Behavioural and functional evidence revealing the role of RBFOX1 variation in multiple psychiatric disorders and traits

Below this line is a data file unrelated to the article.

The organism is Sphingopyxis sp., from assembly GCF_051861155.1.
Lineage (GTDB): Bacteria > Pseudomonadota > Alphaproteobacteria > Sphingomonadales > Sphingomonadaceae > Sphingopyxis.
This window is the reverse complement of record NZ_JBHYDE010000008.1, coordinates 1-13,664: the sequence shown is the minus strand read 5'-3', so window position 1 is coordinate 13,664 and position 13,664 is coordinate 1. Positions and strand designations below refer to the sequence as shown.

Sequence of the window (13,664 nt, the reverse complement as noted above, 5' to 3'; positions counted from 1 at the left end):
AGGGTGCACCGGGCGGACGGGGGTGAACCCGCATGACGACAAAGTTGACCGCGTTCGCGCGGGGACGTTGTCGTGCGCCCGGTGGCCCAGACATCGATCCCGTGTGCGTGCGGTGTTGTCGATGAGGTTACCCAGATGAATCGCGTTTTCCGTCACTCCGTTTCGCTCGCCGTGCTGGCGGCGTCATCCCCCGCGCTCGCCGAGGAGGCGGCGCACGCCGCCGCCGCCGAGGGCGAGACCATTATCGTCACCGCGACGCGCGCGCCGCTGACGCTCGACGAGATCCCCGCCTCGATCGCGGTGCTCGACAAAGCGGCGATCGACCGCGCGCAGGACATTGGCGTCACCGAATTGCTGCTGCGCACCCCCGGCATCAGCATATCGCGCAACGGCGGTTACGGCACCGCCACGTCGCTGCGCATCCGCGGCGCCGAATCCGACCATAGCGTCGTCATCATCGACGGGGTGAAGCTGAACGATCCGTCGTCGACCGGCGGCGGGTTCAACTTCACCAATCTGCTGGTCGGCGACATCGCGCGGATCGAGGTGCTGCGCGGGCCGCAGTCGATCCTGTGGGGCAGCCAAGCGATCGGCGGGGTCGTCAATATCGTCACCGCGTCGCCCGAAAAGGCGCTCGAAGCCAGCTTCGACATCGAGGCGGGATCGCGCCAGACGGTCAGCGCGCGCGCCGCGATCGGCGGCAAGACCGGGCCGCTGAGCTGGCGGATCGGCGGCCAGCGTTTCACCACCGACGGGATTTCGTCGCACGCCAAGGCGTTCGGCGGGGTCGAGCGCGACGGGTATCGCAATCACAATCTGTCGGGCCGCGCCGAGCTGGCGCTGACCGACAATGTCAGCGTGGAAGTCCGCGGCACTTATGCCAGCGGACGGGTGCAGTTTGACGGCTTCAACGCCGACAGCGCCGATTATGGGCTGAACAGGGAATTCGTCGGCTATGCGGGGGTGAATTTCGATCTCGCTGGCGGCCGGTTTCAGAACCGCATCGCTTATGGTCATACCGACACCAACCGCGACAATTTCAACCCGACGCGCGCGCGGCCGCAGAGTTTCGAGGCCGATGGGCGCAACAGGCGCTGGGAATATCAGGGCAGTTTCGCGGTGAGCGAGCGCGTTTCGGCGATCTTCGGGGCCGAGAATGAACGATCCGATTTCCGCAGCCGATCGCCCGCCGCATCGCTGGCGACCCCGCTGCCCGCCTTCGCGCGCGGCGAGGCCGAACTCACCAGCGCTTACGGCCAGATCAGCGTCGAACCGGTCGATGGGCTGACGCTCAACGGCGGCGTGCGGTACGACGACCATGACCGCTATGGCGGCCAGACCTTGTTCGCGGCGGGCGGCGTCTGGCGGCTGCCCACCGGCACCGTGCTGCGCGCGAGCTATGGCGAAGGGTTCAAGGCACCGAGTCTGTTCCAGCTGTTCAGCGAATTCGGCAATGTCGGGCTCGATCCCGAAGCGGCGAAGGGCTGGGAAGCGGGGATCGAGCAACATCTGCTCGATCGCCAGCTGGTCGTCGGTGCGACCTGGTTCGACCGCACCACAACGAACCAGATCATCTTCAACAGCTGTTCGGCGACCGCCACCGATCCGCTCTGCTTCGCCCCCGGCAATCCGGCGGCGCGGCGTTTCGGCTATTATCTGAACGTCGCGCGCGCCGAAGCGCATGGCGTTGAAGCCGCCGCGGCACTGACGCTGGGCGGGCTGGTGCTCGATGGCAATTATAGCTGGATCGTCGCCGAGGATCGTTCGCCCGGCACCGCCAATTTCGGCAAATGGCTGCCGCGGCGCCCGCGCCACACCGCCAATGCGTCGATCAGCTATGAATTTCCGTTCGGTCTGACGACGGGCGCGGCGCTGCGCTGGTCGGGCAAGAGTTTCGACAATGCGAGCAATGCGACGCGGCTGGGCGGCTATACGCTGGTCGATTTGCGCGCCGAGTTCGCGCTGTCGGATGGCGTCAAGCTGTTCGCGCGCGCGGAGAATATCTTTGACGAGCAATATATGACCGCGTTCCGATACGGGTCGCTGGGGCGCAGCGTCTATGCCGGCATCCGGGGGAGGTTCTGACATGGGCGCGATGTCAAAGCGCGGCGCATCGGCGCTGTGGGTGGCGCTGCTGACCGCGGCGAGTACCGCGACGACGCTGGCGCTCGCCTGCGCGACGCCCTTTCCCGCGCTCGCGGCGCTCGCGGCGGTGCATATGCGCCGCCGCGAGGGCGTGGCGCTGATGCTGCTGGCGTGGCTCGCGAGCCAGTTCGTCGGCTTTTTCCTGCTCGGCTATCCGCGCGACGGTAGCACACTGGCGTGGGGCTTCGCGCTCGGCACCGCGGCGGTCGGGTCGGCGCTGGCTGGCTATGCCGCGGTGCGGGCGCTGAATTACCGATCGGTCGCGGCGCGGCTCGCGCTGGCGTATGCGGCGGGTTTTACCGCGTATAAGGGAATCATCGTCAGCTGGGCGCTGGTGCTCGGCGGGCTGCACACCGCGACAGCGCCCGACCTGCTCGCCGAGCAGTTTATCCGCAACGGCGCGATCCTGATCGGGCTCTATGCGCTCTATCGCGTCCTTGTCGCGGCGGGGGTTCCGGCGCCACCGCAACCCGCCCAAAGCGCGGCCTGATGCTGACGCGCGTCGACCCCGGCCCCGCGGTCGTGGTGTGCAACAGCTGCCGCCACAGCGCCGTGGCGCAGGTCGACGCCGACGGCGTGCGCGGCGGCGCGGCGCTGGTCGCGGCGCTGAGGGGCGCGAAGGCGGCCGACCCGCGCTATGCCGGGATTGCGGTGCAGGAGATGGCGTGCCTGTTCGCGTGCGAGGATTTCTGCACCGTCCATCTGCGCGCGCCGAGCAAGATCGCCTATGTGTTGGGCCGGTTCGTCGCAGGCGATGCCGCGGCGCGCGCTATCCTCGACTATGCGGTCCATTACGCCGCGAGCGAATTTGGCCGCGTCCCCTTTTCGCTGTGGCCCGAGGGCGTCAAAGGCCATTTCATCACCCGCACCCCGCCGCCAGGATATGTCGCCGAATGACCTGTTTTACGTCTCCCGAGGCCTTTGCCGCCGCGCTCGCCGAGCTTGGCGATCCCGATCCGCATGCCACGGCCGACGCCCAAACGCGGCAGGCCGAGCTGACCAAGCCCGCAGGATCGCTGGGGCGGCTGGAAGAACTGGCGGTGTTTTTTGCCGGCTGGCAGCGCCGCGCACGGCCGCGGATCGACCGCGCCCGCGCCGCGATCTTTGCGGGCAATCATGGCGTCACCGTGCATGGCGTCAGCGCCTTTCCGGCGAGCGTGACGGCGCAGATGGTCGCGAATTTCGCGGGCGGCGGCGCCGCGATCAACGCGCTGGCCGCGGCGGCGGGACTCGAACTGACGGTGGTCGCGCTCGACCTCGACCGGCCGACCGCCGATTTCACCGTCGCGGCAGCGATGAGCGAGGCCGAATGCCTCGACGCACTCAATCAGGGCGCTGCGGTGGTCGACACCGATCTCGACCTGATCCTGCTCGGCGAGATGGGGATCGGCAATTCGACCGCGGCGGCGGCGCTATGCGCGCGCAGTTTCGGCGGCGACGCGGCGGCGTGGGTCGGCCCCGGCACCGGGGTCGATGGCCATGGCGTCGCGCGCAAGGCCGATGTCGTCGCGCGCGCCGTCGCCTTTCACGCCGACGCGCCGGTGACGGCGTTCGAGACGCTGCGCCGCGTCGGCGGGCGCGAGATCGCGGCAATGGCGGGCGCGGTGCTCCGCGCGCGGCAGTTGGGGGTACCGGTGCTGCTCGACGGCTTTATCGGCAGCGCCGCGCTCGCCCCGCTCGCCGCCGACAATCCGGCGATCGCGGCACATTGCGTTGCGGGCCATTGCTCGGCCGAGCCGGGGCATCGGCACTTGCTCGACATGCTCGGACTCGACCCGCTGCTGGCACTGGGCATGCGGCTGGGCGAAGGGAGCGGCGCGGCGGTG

Common variation in the gene encoding the neuron-specific RNA splicing factor RNA Binding Fox-1 Homolog 1 (RBFOX1) has been identified as a risk factor for several psychiatric conditions, and rare genetic variants have been found causal for autism spectrum disorder (ASD). Here, we explored the genetic landscape of RBFOX1 more deeply, integrating evidence from existing and new human studies as well as studies in Rbfox1 knockout mice. Mining existing data from large-scale studies of human common genetic variants, we confirmed gene-based and genome-wide association of RBFOX1 with risk tolerance, major depressive disorder and schizophrenia. Data on six mental disorders revealed copy number losses and gains to be more frequent in ASD cases than in controls. Consistently, RBFOX1 expression appeared decreased in post-mortem frontal and temporal cortices of individuals with ASD and prefrontal cortex of individuals with schizophrenia. Brain-functional MRI studies demonstrated that carriers of a common RBFOX1 variant, rs6500744, displayed increased neural reactivity to emotional stimuli, reduced prefrontal processing during cognitive control, and enhanced fear expression after fear conditioning, going along with increased avoidance behaviour. Investigating Rbfox1 neuron-specific knockout mice allowed us to further specify the role of this gene in behaviour. The model was characterised by pronounced hyperactivity, stereotyped behaviour, impairments in fear acquisition and extinction, reduced social interest, and lack of aggression; it provides excellent construct and face validity as an animal model of ASD. In conclusion, convergent translational evidence shows that common variants in RBFOX1 are associated with a broad spectrum of psychiatric traits and disorders, while rare genetic variation seems to expose to early-onset neurodevelopmental psychiatric disorders with and without developmental delay like ASD, in particular. Studying the pleiotropic nature of RBFOX1 can profoundly enhance our understanding of mental disorder vulnerability.